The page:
Man, is Eagle Eye stupid.
But Neil Burger’s The Lucky Ones is a lovely movie. It’s the story of three Iraq vets, two home on leave and a third getting out for good, who get stranded together at an airport and decide to share a rental car to St. Louis. Tim Robbins plays Cheever, a middle-aged reservist trying to get home to his wife, Rachel McAdams is Colee, a young private going to deliver a dead friend’s guitar to his parents, and Michael Peña as TK, a confident sergeant with all the answers who’s been made impotent by a shrapnel wound and is seeking the therapeutic services of certain specialist prostitutes in Las Vegas. Actually, all three are wounded in some way or another, and I’m not being metaphorical, although it’s possible the writers were.
This being a road movie, the primary entertainment is in watching our heroes encounter the better and worse sort of locals, and this film doesn’t disappoint. From a bar fight provoked by vacuous, bitchy college girls to a great cameo by John Heard as a cocktail party blowhard, from the traditional running-away-while-zipping-up-one’s-pants fiasco to a totally gratuitous tornado, this movie doesn’t disappoint. It’s not as flat-out wacky as National Lampoon’s Vacation, of course, but — here’s the interesting thing — it manages to explore exactly the same issues around the Iraq War and the cost that soldiers are shouldering as Kimberly Peirce’s Stop-Loss, with about a tenth as much melodrama.
Stop-Loss tries to address the admittedly serious problems of post-traumatic stress, suicidal depression, changes in relationships after long deployments, and the increase in risk that goes with multiple deployments. But it also casts returning American soldiers as out-of-control hoodlums, violent alcoholic semi-people endowed with neither humor nor common sense. The Lucky Ones, on the other hand, manages to make all the same points while both respecting its characters and allowing them to be funny.
A lot of the humor is fish-out-of-water stuff; the soldiers are Americans, but their experiences have made them aliens in Middle America, at once honored guests and troubling outsiders. All along the way, people go out of their way to thank the soldiers and give them things: a rental car reserved for someone else, a place to sleep, a ride, the services of a group of campsite hookers. But anytime anyone engages the soldiers in conversation, trouble ensues. Sometimes, as noted above, it results in an out-and-out fight, but far more often it simply results in embarrassing silence or awkwardness. The Hummer salesman who helps the trio when they’re locked out of their car is entirely well-meaning as he prattles away about his customers who ask for desert camouflage on their H1s, but the fact is that even though he understands the irony involved, he doesn’t quite feel the insult in even bringing it up.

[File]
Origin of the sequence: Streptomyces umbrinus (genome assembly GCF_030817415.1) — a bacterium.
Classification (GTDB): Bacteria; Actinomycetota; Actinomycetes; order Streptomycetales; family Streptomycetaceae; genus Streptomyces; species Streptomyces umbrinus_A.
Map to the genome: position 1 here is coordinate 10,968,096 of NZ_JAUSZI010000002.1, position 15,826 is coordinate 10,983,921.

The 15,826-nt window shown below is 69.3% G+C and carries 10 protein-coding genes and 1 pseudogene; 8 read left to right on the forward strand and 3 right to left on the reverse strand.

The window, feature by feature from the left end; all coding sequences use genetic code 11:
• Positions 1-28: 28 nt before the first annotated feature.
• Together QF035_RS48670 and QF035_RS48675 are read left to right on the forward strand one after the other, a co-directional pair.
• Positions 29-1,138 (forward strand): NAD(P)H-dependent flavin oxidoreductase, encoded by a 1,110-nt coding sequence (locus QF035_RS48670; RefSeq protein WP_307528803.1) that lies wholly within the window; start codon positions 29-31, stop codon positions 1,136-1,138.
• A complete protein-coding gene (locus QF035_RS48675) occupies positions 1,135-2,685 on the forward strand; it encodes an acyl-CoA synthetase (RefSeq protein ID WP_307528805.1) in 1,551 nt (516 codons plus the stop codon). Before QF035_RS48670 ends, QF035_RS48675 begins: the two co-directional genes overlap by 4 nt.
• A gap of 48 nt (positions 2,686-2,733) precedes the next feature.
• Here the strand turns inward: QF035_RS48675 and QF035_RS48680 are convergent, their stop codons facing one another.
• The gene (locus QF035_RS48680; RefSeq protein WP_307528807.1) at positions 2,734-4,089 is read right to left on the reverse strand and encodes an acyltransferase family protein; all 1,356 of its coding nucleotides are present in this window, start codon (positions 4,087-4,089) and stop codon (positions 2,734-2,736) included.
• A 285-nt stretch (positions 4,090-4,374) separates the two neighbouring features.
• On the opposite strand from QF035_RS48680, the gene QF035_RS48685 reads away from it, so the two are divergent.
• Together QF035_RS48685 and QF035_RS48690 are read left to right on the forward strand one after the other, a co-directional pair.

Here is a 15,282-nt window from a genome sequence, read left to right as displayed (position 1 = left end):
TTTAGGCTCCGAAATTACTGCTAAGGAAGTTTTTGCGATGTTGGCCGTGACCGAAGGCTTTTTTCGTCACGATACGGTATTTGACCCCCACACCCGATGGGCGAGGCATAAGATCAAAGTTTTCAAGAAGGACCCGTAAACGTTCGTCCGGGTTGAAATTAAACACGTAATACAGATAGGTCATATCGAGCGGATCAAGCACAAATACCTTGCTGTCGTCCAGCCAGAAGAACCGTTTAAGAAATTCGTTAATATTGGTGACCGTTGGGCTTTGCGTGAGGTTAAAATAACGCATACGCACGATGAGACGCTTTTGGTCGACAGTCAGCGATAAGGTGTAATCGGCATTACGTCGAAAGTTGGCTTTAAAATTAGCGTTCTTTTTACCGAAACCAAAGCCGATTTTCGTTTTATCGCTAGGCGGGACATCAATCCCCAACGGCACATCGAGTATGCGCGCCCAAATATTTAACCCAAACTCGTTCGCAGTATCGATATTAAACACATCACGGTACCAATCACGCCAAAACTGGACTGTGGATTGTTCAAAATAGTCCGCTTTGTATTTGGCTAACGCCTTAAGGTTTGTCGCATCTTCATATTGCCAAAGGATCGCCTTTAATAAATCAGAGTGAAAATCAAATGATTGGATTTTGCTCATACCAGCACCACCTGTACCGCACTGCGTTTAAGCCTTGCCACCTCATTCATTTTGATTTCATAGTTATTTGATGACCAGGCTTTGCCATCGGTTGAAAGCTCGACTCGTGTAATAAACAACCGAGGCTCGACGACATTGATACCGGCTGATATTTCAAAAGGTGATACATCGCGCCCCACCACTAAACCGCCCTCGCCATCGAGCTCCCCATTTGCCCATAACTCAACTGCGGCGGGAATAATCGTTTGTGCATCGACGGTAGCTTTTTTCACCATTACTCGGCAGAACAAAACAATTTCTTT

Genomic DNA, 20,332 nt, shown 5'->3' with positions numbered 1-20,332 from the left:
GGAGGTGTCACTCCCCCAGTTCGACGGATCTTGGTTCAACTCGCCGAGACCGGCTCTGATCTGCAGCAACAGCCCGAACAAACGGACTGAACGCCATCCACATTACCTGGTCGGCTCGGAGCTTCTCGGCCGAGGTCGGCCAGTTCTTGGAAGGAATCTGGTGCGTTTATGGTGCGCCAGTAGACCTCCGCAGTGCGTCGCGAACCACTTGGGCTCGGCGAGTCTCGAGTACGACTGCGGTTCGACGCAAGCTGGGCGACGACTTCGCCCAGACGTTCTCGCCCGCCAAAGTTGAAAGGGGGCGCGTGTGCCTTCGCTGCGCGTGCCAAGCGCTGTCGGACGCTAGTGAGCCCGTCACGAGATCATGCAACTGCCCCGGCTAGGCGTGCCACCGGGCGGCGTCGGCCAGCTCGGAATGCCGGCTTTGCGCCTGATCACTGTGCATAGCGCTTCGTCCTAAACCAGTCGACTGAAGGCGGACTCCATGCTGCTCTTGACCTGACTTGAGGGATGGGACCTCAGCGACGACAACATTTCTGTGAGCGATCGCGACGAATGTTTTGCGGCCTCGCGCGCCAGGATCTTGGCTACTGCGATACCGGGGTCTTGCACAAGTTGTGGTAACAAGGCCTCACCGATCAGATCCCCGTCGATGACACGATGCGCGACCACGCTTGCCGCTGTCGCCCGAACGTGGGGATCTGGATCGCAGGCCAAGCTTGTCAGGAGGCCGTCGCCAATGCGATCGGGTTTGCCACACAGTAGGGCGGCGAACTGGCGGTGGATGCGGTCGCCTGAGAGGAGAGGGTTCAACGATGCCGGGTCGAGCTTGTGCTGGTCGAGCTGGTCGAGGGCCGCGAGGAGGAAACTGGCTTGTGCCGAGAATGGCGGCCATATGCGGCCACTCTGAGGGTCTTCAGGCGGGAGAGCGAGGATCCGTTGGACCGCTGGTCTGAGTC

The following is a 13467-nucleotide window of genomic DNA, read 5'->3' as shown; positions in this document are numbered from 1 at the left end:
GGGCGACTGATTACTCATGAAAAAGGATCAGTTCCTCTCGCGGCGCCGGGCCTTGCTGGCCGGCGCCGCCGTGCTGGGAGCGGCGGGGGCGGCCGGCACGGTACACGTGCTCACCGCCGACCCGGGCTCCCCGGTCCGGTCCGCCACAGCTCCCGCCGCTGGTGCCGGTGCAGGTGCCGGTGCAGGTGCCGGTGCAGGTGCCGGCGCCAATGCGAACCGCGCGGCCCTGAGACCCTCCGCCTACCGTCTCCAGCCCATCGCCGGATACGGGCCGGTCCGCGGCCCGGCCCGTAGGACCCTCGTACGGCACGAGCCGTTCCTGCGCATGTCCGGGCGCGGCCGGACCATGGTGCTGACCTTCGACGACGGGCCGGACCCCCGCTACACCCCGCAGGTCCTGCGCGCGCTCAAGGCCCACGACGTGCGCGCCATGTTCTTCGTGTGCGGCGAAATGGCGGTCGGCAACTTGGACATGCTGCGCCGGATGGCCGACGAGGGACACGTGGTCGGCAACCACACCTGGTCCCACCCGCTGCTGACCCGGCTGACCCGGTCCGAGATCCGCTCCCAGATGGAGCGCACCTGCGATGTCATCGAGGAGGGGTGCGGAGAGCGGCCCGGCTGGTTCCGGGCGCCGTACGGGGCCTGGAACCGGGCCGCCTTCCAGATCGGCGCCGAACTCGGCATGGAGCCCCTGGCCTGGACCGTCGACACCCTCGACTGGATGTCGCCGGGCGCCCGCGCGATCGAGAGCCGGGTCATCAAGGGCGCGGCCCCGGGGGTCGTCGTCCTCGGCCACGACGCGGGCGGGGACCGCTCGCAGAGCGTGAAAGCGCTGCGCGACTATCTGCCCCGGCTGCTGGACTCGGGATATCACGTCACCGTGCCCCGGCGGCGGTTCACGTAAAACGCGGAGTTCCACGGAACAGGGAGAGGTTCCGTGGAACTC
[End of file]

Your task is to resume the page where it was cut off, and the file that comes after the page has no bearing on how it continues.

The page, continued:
This is exactly right. Americans, from what I can tell, are hardly indifferent to the sacrifices that their soldiers make. But they are detached from them. There’s simply no getting around the fact that there’s a small class of Americans taking the brunt of the immediate, human cost of this war. As the nation has not been called to share the burden, as it was in World War II, and as there is not nearly as much actual press coverage of the day-to-day details as there was during Vietnam, and as there is no draft to distribute the risks equally, as there was in every major war of the twentieth century, most Americans are simply not directly connected to the struggle in which we are engaged. And because the Iraq campaign is now acknowledged in most quarters to have been a war of choice, waged for dubious academic nation-building purposes, rather than a war of necessity, the people cannot even share in the moral urgency of the fight. And so this alienation is exactly what you get.
The other thing The Lucky Ones does much better than Stop-Loss is to make clear the economic incentives that drive many people to re-up or to join in the first place. Cheever, who thought he was heading for a new life of freedom, returns to his home in St. Louis to discover his wife wants a divorce, his job no longer exists, and his son needs $20,000 for college. This is the reality of military life — not Stop-Loss‘s outrageous back-door draft, but simple economics. Those who are unable to find meaningful or gainful employment in the private sector — those who, in TK’s phrase, “don’t have any skills” — are the ones who end up fighting. (For a while, it looks like the whole economic subplot is going to be resolved by a lucky plot turn involving Colee’s guitar, but ultimately, it’s not — a head-fake, and annoying, but better than actually going through with it.)
The film is also full of unexpectedly generous twists — Cheever’s ridiculous wartime injury and his cheerful attitude about it, heartland Christians who actually turn out to be mild, kind, and not at all smarmy, a couple of gentle, sincere sheriff’s deputies. It’s not a perfect film by any means — for one thing, the whole plot rests on a misunderstanding of how soldiers exit and return to the war zone — but by simply being an understated comedy and road movie, it’s the first film I’ve seen about American soldiers in this war that actually does them justice.